PHONE SNOOPING MEDIA BUSINESS News Corp might also be quizzed over computer hacking allegations.
Rupert Murdoch's media empire, which has already had to sack staff, wave others off to prison, and close down a Sunday tabloid newspaper could face more accusations, according to a report at Bloomberg and Labour MP Tom Watson.
Watson told reporters that British police are looking at computer equipment belonging to private investigators that have worked for News Corp newspapers.
"In the U.K., the Serious Organised Crime Agency holds the hard drives of a number of those investigators. News Corp. is potentially facing Mulcaire 2," he said in reference to Glenn Mulcaire, the investigator who had been prosecuted earlier. The MP added that police were looking into at least one of three men's computers.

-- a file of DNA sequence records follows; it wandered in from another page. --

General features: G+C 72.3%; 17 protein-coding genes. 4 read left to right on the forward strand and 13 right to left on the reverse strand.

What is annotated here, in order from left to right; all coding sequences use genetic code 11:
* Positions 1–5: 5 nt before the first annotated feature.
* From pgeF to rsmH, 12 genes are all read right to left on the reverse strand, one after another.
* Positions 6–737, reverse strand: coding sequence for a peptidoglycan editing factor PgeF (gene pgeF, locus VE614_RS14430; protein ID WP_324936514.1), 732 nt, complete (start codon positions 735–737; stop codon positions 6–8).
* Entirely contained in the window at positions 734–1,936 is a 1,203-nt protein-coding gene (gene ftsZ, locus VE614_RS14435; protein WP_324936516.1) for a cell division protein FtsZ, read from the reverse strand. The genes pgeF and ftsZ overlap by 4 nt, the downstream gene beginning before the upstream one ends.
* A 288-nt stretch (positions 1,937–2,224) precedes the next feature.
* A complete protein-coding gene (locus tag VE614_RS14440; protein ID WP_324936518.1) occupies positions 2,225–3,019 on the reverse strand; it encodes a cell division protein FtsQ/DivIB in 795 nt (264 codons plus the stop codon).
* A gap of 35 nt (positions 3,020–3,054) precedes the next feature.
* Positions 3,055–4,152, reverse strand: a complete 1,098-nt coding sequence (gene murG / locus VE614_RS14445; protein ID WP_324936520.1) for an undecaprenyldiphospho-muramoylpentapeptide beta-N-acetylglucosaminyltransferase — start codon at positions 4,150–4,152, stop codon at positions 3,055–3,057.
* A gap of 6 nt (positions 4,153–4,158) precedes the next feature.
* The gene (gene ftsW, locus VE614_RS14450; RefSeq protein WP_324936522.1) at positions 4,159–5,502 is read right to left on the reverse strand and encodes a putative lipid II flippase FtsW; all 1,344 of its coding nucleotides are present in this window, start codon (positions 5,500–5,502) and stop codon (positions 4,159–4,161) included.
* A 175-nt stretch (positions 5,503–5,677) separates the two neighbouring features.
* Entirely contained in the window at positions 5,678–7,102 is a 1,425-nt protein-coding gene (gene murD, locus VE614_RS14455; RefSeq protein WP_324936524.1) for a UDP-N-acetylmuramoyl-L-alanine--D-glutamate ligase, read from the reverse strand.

Watson was at a News Corp shareholder meeting, and used his time to throw a few questions about the investigations at Rupert Murdoch, who answered that his company was looking into the "rumours".
On the wider issue of phone hacking, Murdoch said that he wanted News Corp to be a principled company, causing some raised eyebrows amongst tailors that specialise as leopard outfitters,
"We cannot just be a profitable company, we must be a principled company," he said. "There are real issues that we must confront and are confronting. We could not taking this more seriously."
Watson too was unimpressed, and suggested that the board, and Murdoch, might not be telling its investors the full story about what happened at his firm.
"I want to leave News Corp. investors in no doubt that the scandal is not over," he said today. "I don't think the board has been fully straight with investors." µ
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